When you add the Front Matter several pages will appear in the compile window above in the image above this is ‘Title’,’Copyright’,’Dedication’ and ‘Previously in Magpies and Magic-1’. I’ve set each of these to use ‘As-Is’ for their formatting. This means that the format we will use for the rest of the book won’t automatically be imposed on the front matter.
Next up we need to select the item ‘Separators’ on the left hand side.
Set the Text Separator as ‘#####’. Note that it doesn’t need to be set to this especially, I just set it to this so that I can do a search and replace for it inside the word document to replace it with a prettier divider symbol. It could be anything that won’t appear in the original Scrivener document.
Next up is Formatting, a truly horrible user interface experience but tremendously flexible.
First off check the box ‘Override text and notes formatting’. This tells Scrivener to use the fonts you set here rather than the fonts in the original documents. This makes sense to manage here as you might want a different font for different formats.
Most of the other features apply when you select a ‘level’. The top one is the level for the Chapters. Select this (as is shown in the diagram above) and then click the ‘Section Layout’ button.
Change the Prefix to ‘Chapter <$t>’. This will ensure that every chapter has ‘Chapter’ followed by the number of the Chapter after of it. If your book is not based on numbered chapters then you might want to omit this. But for most fiction books this makes sense.
Click OK on this box and then go back to the Formatting window, ensure the Chapter level is selected again, select the text ‘Chapter 1’ below and click the ‘A’ button below the Section Layout button. This tiny button controls the font used for these Chapter headings. I set this to Garamond 14 bold, but again this is a personal choice. I then go back and select the ‘Centre’ button on the formatting window to centre my title. But again this is personal preference.
Next select the lowest level, the ‘text’ level.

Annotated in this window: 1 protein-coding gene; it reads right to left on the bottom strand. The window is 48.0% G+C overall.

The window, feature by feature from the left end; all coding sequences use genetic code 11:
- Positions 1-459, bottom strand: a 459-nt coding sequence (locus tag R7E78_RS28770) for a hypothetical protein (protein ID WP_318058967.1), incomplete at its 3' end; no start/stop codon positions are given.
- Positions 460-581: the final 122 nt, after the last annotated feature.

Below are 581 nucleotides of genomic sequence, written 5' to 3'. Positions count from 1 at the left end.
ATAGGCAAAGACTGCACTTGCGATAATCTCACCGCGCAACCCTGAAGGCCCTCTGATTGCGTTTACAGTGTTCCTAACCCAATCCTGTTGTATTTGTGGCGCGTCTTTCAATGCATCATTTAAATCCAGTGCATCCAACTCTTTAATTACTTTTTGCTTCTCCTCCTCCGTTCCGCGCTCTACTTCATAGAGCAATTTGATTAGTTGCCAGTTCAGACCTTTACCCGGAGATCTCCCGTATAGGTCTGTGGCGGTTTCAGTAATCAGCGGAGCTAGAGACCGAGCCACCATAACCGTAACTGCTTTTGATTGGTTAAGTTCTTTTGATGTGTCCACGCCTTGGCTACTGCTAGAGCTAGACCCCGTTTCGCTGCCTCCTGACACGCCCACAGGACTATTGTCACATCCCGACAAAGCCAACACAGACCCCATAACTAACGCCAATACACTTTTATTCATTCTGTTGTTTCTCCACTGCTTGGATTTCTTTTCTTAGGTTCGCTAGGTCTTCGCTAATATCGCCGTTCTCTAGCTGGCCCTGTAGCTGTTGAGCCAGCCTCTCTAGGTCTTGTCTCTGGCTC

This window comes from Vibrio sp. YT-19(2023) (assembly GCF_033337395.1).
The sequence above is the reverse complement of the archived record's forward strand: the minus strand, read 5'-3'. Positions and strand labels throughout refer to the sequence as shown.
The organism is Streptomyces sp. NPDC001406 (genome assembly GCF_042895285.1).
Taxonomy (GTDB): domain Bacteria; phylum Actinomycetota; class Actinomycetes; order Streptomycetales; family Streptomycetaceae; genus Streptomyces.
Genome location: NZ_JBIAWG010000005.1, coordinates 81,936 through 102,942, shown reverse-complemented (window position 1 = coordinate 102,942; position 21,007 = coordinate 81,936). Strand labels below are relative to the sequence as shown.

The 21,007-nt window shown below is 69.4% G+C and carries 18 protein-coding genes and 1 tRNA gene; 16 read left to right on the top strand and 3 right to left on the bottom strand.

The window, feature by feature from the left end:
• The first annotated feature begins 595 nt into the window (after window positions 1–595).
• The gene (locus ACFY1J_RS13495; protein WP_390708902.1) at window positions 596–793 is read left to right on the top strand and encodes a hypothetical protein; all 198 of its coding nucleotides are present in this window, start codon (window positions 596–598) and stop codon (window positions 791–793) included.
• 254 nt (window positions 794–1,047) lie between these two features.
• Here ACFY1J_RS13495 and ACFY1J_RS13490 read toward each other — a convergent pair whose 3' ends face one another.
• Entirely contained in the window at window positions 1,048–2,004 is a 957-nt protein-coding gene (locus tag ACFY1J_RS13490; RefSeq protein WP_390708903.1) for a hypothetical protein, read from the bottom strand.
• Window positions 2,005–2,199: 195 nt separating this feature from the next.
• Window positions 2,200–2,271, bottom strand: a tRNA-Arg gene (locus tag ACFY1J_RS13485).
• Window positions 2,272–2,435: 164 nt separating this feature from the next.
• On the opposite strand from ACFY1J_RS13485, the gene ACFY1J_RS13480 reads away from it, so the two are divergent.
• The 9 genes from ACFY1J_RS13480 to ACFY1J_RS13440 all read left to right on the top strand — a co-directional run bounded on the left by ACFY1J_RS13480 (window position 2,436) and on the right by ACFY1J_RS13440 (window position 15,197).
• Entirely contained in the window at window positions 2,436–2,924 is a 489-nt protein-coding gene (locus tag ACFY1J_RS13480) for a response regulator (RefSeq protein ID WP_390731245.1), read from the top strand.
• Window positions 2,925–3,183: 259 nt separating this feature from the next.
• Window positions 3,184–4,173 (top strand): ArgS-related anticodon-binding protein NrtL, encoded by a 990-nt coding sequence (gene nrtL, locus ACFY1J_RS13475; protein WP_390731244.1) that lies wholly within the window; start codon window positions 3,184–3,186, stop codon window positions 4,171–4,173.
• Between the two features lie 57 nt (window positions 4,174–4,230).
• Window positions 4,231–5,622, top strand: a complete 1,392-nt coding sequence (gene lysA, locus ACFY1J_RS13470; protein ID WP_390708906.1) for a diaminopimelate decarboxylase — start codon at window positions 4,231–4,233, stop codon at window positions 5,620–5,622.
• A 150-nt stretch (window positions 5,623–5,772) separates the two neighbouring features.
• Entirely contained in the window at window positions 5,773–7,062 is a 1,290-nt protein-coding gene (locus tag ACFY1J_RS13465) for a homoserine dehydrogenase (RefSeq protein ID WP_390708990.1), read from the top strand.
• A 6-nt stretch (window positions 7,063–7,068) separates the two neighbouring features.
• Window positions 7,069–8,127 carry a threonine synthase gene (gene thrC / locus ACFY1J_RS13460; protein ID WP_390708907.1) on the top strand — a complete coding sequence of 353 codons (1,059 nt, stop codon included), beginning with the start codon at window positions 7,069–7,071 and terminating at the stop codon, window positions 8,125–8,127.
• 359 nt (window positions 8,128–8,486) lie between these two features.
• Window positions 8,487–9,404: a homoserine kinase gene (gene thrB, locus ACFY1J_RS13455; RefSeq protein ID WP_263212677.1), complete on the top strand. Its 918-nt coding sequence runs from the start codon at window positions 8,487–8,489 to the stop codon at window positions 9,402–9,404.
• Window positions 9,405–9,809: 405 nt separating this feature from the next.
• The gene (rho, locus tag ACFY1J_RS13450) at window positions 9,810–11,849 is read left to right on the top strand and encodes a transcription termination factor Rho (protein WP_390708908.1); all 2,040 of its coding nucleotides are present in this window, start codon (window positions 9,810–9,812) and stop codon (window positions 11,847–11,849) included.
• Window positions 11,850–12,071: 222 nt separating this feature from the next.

You need to select ‘Level 1+’ at the bottom and then go and select the text (in latin) at the bottom and select the ‘A’ button again. I change the Font to Garamond 11 here. I also change the line spacing (usually 1x or 1.5x) to 1.2x. However if your book is very academic or long you might want to reduce this to 1 or 1.1. I’ve set mine to 1.2 to add readability. It does use more pages though.
Leave Formatting now and go to Page Settings. The defaults on the other tabs are usually fine unless your book contains footnotes.
On Page Settings there are a few things to change.
The most important is hidden. Select the ‘Paper Size’ and select ‘Custom’. This should cause a window to pop-up.
Depending on your regional settings, you may like me need to change the ‘Units’ to Inches. Set this to whatever size paperback you want to create. In my case 6×9 inches. Click OK.
Back on the Page Settings form set the Margins to the values in the ‘Top’ and ‘Bottom’ settings from the Createspace template. So in the example we gave above, we would set these to ‘1.93cm’.
Again be careful you get the units right…
In Page Header/Footer set ‘Not on Page 1’ and ‘Count Page 1’ and change the Header and Footer fonts, if appropriate. I don’t use any headers in my books, so I clear the Header section – but you could include book title here if you like, and just include <$p> which prints the Page number at the bottom of the book. If you change this to ‘Page <$p>’ it will put Page followed by the page number at the bottom of each page.
Once you’ve done all this you should have a paperback format word document preset. Click the ‘Save Preset’ button on the bottom left and it will ask you for a preset name. Enter something like “Paperback for Word”. Click compile and create a word file.